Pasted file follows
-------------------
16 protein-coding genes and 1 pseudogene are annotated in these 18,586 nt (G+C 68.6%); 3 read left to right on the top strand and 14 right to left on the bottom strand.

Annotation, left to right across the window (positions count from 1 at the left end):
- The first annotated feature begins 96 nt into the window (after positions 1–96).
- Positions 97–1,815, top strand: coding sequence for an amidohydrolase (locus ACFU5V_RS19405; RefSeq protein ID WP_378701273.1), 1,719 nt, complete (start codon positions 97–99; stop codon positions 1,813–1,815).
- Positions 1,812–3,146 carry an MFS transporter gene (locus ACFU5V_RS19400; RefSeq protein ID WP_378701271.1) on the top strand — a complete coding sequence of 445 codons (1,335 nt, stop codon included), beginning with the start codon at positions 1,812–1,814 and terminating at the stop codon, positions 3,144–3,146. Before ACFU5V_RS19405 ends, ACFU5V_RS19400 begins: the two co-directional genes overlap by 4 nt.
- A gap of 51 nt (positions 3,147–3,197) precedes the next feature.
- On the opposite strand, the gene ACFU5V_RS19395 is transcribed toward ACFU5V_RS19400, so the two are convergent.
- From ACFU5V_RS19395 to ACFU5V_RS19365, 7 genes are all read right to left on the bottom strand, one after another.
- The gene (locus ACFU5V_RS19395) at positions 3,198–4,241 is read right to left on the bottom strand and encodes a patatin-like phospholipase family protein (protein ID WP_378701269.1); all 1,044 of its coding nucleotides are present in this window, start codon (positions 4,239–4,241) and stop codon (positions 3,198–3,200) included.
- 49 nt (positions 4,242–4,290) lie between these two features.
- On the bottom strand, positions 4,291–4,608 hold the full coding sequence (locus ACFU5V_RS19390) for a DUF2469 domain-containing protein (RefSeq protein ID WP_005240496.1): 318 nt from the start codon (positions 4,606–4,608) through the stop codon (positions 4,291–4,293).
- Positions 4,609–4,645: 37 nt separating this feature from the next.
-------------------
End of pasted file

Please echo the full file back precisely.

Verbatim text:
16 protein-coding genes and 1 pseudogene are annotated in these 18,586 nt (G+C 68.6%); 3 read left to right on the top strand and 14 right to left on the bottom strand.

Annotation, left to right across the window (positions count from 1 at the left end):
- The first annotated feature begins 96 nt into the window (after positions 1–96).
- Positions 97–1,815, top strand: coding sequence for an amidohydrolase (locus ACFU5V_RS19405; RefSeq protein ID WP_378701273.1), 1,719 nt, complete (start codon positions 97–99; stop codon positions 1,813–1,815).
- Positions 1,812–3,146 carry an MFS transporter gene (locus ACFU5V_RS19400; RefSeq protein ID WP_378701271.1) on the top strand — a complete coding sequence of 445 codons (1,335 nt, stop codon included), beginning with the start codon at positions 1,812–1,814 and terminating at the stop codon, positions 3,144–3,146. Before ACFU5V_RS19405 ends, ACFU5V_RS19400 begins: the two co-directional genes overlap by 4 nt.
- A gap of 51 nt (positions 3,147–3,197) precedes the next feature.
- On the opposite strand, the gene ACFU5V_RS19395 is transcribed toward ACFU5V_RS19400, so the two are convergent.
- From ACFU5V_RS19395 to ACFU5V_RS19365, 7 genes are all read right to left on the bottom strand, one after another.
- The gene (locus ACFU5V_RS19395) at positions 3,198–4,241 is read right to left on the bottom strand and encodes a patatin-like phospholipase family protein (protein ID WP_378701269.1); all 1,044 of its coding nucleotides are present in this window, start codon (positions 4,239–4,241) and stop codon (positions 3,198–3,200) included.
- 49 nt (positions 4,242–4,290) lie between these two features.
- On the bottom strand, positions 4,291–4,608 hold the full coding sequence (locus ACFU5V_RS19390) for a DUF2469 domain-containing protein (RefSeq protein ID WP_005240496.1): 318 nt from the start codon (positions 4,606–4,608) through the stop codon (positions 4,291–4,293).
- Positions 4,609–4,645: 37 nt separating this feature from the next.